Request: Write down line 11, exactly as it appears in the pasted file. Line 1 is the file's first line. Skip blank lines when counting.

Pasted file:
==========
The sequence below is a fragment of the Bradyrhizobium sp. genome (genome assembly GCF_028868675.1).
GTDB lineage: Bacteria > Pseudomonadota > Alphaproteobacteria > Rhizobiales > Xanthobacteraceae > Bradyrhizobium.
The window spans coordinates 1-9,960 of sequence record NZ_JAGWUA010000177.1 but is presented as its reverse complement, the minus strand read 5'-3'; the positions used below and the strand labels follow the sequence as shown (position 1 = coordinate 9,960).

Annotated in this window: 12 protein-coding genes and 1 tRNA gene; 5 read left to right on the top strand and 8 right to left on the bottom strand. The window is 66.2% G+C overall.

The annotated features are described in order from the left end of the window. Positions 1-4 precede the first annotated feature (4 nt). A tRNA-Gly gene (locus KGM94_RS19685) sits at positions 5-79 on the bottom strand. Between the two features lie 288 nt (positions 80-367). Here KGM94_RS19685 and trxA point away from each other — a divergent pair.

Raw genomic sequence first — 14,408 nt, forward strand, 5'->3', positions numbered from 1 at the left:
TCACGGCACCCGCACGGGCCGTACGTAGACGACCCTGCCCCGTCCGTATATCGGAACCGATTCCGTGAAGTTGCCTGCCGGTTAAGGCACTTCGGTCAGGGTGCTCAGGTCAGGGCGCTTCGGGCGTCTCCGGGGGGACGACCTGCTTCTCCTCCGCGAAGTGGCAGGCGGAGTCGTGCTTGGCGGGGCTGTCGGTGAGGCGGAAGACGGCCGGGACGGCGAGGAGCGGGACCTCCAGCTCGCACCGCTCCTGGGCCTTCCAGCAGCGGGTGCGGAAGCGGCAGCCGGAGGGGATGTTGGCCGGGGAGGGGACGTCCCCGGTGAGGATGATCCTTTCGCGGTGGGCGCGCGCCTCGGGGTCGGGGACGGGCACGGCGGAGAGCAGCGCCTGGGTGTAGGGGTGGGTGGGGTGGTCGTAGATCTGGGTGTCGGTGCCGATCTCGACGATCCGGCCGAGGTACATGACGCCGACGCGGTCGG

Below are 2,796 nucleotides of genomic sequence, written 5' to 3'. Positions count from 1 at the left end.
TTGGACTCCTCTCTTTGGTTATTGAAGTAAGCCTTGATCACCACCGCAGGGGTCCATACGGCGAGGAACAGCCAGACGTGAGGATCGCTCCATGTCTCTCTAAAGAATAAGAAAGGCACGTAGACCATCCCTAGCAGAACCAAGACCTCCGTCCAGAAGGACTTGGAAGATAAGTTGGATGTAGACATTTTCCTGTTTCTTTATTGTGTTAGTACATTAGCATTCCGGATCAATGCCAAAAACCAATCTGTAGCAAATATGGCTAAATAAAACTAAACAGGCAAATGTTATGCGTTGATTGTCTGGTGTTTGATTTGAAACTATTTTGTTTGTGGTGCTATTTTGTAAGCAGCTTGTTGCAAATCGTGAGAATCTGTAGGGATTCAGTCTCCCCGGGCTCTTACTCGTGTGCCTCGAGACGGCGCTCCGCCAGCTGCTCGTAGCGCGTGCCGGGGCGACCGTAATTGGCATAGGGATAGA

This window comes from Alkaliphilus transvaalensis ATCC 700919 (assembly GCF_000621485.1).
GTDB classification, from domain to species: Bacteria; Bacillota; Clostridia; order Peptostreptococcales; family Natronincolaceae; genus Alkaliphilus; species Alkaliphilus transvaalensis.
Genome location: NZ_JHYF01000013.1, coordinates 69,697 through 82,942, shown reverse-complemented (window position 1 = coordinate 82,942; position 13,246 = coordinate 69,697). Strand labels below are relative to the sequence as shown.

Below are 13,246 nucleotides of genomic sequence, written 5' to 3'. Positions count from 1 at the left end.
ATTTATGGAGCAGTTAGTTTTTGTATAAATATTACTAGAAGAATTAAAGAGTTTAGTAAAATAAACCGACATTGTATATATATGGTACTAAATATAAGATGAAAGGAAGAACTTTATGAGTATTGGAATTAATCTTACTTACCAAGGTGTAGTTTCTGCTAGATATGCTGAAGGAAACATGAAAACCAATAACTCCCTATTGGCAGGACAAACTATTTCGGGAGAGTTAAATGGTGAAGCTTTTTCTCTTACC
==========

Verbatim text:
GTDB classification, from domain to species: Bacteria; Bacillota; Clostridia; order Peptostreptococcales; family Natronincolaceae; genus Alkaliphilus; species Alkaliphilus transvaalensis.